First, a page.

They explained, for example, that there is a difference between “interrogation” and “de-briefing.” Interrogation is not how we got information from the terrorists; it is the process by which we overcome the terrorists’ resistance and secure their cooperation — sometimes with the help of enhanced interrogation techniques.
Once the terrorist agreed to cooperate, I was told, the interrogation stopped and “de-briefing” began, as the terrorists were questioned by CIA analysts, using non-aggressive techniques to extract information that could help disrupt attacks.
The interrogation process was usually brief, they said. According to declassified documents, on average “the actual use of interrogation techniques covers a period of three to seven days, but can vary upwards to 15 days based on the resilience” of the terrorist in custody.
Most detainees, they told me, did not undergo it at all. Two-thirds of those brought into the CIA program did not require the use of any enhanced interrogation techniques. Just the experience of being brought into CIA custody — the “capture shock,” arrival at a sterile location, the isolation, the fact that they did not know where they were, and that no one else knew they were there — was enough to convince most of them to cooperate.
Others, like KSM, demonstrated extraordinary resistance. But even KSM’s interrogation did not take long before he moved into debriefing. He had been captured in early March, they said, and before the end of the month he had already provided information on a plot to fly airplanes into London’s Heathrow airport.
As they described the information the CIA had gotten from KSM and others, I slowly realized that these men were not simply describing what others in the agency had done; I was sitting face to face with the individuals who had actually questioned terrorists at the CIA’s black sites and gotten the information they were describing to me themselves.
Harry, it turned out, had interrogated KSM. He explained that interrogations involved strict oversight. There was no freelancing allowed — every technique had to be approved in advance by headquarters, and any deviation from the meticulously developed interrogation plan would lead to the immediate removal of the interrogator.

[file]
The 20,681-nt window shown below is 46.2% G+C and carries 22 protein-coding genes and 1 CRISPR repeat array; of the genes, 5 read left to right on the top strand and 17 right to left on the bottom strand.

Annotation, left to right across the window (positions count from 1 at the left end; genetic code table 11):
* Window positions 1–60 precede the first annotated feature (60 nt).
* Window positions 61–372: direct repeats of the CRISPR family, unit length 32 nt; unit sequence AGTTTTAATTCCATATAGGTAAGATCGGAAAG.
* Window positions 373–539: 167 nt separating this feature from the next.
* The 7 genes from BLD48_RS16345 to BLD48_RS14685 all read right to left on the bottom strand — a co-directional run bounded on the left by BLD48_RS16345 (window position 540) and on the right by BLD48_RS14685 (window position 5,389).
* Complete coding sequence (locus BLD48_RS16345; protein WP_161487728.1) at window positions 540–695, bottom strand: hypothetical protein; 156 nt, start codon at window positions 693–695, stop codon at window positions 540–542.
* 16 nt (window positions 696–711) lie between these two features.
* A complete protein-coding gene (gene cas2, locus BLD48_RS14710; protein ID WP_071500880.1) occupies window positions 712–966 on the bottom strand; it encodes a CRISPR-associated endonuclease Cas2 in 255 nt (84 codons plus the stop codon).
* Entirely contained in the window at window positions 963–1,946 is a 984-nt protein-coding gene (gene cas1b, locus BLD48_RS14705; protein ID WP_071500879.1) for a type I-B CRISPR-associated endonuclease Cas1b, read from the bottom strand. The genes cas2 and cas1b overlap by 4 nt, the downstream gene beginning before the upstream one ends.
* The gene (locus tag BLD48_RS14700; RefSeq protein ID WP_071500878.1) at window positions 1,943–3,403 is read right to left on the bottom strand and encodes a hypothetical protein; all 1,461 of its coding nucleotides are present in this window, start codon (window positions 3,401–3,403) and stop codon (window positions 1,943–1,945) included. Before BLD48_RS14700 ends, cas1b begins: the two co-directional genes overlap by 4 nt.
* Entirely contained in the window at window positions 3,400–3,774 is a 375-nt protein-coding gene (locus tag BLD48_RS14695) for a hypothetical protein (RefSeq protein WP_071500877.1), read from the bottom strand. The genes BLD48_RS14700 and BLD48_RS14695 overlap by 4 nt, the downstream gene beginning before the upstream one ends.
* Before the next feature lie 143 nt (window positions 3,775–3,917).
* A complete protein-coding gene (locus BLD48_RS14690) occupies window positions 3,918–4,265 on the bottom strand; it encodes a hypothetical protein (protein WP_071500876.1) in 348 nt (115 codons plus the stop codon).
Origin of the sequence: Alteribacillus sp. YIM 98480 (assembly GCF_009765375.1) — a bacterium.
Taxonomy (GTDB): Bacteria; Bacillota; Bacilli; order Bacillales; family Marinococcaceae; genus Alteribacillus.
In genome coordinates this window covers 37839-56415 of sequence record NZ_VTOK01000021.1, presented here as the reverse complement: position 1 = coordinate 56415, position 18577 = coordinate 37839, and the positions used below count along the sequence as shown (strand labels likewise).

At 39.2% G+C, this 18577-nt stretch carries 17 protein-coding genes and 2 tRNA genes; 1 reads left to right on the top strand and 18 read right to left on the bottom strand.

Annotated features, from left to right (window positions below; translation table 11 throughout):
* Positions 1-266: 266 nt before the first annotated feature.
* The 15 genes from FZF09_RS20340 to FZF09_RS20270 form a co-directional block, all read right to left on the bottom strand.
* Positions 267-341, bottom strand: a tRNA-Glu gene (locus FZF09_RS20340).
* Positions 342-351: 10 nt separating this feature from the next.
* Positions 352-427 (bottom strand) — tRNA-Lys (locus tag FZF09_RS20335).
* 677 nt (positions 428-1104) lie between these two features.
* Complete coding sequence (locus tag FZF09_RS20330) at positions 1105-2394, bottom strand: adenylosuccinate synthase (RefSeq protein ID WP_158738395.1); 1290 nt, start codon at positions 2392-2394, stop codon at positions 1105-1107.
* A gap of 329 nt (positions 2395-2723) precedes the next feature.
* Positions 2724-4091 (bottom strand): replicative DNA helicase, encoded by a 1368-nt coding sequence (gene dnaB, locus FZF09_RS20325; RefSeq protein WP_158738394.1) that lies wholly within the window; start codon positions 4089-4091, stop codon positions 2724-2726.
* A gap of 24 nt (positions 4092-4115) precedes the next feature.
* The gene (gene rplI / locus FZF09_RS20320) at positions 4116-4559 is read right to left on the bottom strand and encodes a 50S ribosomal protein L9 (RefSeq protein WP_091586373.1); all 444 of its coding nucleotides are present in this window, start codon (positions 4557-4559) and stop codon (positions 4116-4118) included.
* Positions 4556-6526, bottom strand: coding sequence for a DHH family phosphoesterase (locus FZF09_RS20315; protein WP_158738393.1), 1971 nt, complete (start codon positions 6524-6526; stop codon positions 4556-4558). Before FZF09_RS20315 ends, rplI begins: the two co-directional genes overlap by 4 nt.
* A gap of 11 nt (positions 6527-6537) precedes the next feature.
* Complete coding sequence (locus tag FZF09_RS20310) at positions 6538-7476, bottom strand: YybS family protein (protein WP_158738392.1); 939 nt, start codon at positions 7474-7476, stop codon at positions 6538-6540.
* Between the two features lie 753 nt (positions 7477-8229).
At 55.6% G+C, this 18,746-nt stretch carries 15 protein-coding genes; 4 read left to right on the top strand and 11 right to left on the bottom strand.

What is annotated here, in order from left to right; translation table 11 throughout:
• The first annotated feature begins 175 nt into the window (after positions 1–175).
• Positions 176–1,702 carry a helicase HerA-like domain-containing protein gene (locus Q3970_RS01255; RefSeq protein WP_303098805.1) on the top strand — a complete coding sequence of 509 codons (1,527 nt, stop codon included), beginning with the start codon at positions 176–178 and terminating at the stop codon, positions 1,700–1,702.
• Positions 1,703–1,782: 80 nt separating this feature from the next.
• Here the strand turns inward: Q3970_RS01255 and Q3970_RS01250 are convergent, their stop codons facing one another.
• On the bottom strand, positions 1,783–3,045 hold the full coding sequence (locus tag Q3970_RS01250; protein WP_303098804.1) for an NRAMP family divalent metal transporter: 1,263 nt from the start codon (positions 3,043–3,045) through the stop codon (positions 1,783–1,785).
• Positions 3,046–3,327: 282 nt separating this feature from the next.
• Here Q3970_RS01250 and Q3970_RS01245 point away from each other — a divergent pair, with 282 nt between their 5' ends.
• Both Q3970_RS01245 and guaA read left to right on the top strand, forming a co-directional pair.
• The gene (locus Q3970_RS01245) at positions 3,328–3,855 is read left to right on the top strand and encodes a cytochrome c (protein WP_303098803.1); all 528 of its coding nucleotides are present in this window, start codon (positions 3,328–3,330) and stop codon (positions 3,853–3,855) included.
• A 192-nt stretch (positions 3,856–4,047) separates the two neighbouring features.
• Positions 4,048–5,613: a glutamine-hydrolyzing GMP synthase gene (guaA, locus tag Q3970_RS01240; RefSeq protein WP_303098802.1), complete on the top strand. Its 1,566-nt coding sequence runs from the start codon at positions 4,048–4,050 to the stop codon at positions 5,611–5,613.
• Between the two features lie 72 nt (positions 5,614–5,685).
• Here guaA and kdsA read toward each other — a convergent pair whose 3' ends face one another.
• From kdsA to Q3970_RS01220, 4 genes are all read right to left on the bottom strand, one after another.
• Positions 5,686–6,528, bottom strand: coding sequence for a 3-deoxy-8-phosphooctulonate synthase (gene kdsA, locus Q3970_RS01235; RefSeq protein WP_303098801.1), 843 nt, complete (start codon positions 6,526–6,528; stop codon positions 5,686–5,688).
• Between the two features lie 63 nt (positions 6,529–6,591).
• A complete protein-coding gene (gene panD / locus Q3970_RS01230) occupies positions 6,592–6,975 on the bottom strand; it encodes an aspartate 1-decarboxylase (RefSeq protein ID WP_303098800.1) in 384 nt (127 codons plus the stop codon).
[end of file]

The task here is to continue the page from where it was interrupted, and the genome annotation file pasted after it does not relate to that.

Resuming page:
Harry said the average age of CIA interrogators was 43 and that each interrogator received 250 hours of training before being allowed to come in contact with a terrorist. And even after that, he said, they had to complete another 20 hours working together with an experienced interrogator before they could lead an interrogation on their own. Contrary to the claims later made by some critics, such as FBI agent Ali Soufan, the CIA did not send a bunch of inexperienced people to question high-value detainees.
Harry explained that the interrogations were not violent, as some imagined. He said that the interrogators’ credo was to use “the least coercive method necessary” and that “each of us is put through the measures so we can feel it.” He added: “It is very respectful. The detainee knows that we are not there to gratuitously inflict pain. He knows what he needs to do to stop. We see each other as professional adversaries in war.” (Indeed, Mike Hayden told me years later that KSM referred to Harry as “emir” — a title of great respect in the jihadist ranks.)